As we cruise down the River Fowey on board Chrismick III, my mother likes to recite a series of her favourite stories: the time her and my father got stranded in Polperro when a drunk ferryman never returned to collect them; how the trees down the river used to be covered in white China clay from the huge ships that entered the estuary; the time my father ambitiously headed out to sea in Chrismick I, where ferocious waves lapped over the dinghy and she was forced to frantically bail out water with a milk carton.

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Another of the parents’ favourite hobby horses is tide times. My father has an unhealthy pre-occupation with the tide and studies his tide times book several times a day. When the tide is coming in, it’s possible to travel all the way up the Fowey estuary to Lerryn and Lostwithiel – as long as you’re in a small boat. (No problem there!)

My mother has a series of oft-used phrases to explain tide times, such as, ‘it was like someone had pulled the plug out!’ and, ‘it was nothing but mud flats!’. The parents occasionally like to run the gauntlet with the tide, claiming it’s all part of the fun. Nothing pleases my father more than chugging up to Lerryn, having a pint in the The Ship Inn and racing the tide back to Fowey again (following the route of the channel on his special Ordnance survey map)

On one such visit to Lerryn this week, my father was delighted to find it was an extra special Spring tide, meaning the car park was flooded and water was lapping rather worryingly at the front doors of some of the pretty cottages lining the river.

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There’s also a little bridge going into the village of Golant; at high tide the gap between the bottom of the bridge and the top of the water is pretty slim. Everyone has to duck on the count of three. It’s all part of the fun.

The Fowey Hotel is a slightly down-at-heel Victorian residence teetering grandly on the cliff above the estuary. I have fond memories of enjoying cream teas on the lawn there during those endless childhood summers where there was never a cloud in the sky.

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The parents first visited the Fowey Hotel in 1973, after a friend recommended it to them. In those pre-internet days, they simply drove down to Fowey, having no idea what it would be like.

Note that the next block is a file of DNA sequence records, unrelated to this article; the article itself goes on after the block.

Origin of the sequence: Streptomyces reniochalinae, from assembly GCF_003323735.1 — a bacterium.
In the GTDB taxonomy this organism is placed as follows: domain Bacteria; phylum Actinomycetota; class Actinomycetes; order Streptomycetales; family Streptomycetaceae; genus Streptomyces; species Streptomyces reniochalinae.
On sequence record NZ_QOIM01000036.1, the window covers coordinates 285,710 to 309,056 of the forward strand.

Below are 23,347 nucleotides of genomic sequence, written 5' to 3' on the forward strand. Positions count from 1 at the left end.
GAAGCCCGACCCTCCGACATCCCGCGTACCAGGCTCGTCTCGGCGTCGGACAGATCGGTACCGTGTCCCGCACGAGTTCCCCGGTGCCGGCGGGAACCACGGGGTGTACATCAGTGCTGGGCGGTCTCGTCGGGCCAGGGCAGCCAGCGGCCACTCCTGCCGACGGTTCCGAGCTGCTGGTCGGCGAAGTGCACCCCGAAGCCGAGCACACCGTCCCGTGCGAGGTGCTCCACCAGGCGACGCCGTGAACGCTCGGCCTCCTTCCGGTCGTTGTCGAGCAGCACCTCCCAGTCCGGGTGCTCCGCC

They were so taken with the Fowey Hotel and the area in general, a love affair was born. They even sent my grandparents down the following summer.

But after driving 350 miles, my grandfather arrived to find the Fowey Hotel had closed down and all the furniture was being auctioned off!

Luckily, it re-opened sometime in the late 80s/ early 90s (with a much higher-price tag) and though in latter years my parents couldn’t afford to stay there, they would check-in to strange Keith’s B&B on the road above and visit the bar each evening for their supper.

Now, the parents love nothing more than having a drink in one of the large windows, as they reminisce and watch the boats come and go from the harbour below.

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As time has gone on, I’ve grown to love the Fowey Hotel too. Not least because of its air of slightly naff old world glamour, the rattling original period lift and framed yellowing letters from Kenneth Grahame to his son (he reportedly wrote Wind in the Willows at the hotel) in the lobby, and the seemingly never-ending stream of quirky guests.

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On leaving day today, my mother pushed the button on one final obsession: the need to eat up everything in the house.

As the daughter of a post-war disciplinarian, she simply can’t bring herself to throw any food away. Last year, she was left with a tub of margarine that hadn’t been fully consumed and she actually toyed with the idea of buying some bread just to ‘use it up’.

This morning, my mother managed to empty the fridge, save for a pint of milk: first, she forced my Uncle Stephen to drink a glass. She then drowned my father’s Weetabix in twice the normal amount, and stood hovering nearby, desperate to whip the bowl and spoon off him to wash it up.

Satisfied that the milk was gone, the cupboards were bare, and the ‘boats’ were safely packed back in the car boot, it was time to bid farewell to beloved Fowey for another year.